Effects of the pH/pCO2 control method in the growth medium of phytoplankton

To study the effects of ocean acidification on the physiology of phytoplankton requires that the key chemical parameters of the growth medium, pCO2, pH and Ω (the saturation state of calcium carbonate) be carefully controlled. This is made difficult by the interdependence of these parameters. Moreover, in growing batch cultures of phytoplankton, the fixation of CO2, the uptake of nutrients and, for coccolithophores, the precipitation of calcite all change the inorganic carbon and acid-base chemistry of the medium. For example, absent pH-buffering or CO2 bubbling, a sizeable decrease in pCO2 occurs at a biomass concentration as low as 50 μM C in non-calcifying cultures. Even in cultures where pCO2 or pH is maintained constant, other chemical parameters change substantially at high cell densities. The quantification of these changes is facilitated by the use of buffer capacities. Experimentally we observe that all methods of adjustment of pCO2/pH can be used, the choice of one or the other depending on the specifics of the experiments. The mechanical effect of bubbling of cultures seems to induce more variable results than other methods of pCO2/pH control. While highly convenient, the addition of pH buffers to the medium induces changes in trace metal availability and cannot be used under trace metal-limiting conditions.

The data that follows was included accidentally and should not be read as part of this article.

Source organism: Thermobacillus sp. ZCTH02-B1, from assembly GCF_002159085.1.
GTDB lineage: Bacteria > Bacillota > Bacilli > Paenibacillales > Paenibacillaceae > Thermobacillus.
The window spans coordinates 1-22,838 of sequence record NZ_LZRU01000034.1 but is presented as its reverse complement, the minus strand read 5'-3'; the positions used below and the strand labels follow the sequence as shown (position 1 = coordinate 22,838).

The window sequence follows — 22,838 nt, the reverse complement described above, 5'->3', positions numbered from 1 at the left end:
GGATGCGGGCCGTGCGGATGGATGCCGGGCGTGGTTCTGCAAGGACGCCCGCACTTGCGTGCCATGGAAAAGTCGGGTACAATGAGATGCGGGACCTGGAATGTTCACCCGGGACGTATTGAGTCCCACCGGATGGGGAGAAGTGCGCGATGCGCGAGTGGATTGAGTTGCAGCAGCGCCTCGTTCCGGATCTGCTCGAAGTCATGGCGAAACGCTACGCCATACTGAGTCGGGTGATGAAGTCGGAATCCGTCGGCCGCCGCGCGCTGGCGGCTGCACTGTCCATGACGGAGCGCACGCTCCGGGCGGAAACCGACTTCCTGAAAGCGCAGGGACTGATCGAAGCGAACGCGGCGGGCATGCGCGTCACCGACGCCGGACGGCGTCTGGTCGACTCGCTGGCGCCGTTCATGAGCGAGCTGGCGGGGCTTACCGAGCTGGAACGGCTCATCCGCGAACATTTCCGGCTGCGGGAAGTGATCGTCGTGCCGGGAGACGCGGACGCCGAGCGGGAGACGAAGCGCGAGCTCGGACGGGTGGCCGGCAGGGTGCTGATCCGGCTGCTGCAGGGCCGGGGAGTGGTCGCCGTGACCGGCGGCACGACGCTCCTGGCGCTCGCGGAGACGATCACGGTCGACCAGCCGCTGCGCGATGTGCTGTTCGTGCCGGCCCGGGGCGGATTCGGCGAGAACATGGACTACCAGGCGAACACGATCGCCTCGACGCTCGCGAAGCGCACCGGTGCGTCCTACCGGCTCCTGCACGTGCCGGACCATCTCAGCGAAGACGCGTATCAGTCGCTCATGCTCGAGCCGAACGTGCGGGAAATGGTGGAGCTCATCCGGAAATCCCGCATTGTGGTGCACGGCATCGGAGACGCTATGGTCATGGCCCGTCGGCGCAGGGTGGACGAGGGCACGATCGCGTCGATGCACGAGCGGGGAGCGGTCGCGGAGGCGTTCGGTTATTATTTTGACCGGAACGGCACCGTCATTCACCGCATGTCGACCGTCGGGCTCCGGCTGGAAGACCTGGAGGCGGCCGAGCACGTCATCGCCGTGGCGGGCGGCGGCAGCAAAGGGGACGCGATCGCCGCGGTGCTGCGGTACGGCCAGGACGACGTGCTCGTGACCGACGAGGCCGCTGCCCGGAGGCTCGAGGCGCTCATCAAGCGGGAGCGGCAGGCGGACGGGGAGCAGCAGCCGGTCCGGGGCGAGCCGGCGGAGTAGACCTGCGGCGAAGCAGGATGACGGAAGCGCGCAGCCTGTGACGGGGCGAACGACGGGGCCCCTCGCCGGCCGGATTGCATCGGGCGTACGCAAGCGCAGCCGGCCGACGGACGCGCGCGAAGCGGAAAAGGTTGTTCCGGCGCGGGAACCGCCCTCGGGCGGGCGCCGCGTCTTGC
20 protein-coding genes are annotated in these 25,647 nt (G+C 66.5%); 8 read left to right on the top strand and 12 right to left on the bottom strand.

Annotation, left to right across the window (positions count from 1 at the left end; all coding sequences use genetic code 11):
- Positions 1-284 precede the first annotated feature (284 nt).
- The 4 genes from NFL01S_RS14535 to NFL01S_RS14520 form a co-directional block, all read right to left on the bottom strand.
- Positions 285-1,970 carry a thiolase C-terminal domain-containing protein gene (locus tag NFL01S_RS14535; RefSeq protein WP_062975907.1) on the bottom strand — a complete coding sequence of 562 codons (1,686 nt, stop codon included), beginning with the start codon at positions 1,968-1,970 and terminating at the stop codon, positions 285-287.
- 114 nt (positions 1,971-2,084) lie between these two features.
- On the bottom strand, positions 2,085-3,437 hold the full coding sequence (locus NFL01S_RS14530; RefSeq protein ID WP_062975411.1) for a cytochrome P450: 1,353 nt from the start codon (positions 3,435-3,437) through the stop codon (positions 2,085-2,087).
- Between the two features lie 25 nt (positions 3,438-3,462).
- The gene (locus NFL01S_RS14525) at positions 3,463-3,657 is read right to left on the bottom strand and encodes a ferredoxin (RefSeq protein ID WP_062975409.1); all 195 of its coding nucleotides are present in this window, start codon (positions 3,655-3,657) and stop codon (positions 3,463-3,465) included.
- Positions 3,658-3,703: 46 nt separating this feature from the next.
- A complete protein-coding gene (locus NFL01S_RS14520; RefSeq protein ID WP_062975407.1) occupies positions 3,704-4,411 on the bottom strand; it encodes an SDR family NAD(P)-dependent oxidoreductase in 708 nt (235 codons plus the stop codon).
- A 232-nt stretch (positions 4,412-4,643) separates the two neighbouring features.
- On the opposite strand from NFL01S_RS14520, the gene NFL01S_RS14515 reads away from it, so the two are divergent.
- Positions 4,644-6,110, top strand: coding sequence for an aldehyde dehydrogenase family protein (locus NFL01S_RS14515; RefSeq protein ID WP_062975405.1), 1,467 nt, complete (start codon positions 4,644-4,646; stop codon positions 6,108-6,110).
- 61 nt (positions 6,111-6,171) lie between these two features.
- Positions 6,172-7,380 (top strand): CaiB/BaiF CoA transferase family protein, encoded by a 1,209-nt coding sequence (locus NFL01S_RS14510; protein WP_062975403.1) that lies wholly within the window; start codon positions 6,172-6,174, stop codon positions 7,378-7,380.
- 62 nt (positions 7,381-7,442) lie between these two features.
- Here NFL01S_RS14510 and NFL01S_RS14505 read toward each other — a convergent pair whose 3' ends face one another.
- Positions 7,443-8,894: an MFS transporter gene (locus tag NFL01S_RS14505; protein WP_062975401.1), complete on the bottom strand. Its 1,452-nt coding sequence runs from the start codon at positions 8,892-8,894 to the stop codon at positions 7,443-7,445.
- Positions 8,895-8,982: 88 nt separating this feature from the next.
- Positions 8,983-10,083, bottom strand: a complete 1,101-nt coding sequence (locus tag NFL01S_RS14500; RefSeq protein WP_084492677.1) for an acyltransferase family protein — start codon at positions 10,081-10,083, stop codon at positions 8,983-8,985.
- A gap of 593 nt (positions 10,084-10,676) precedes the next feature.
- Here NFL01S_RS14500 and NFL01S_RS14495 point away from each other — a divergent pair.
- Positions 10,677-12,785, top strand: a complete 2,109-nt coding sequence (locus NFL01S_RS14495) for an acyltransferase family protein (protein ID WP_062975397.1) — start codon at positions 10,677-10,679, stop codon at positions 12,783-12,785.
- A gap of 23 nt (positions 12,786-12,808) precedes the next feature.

Shi D., Xu Y. & Morel F. M. M., 2009. Effects of the pH/pCO2 control method in the growth medium of phytoplankton. Biogeosciences 6(7): 1199-1207. Article.

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Ocean acidification in the IPCC AR5 WG II

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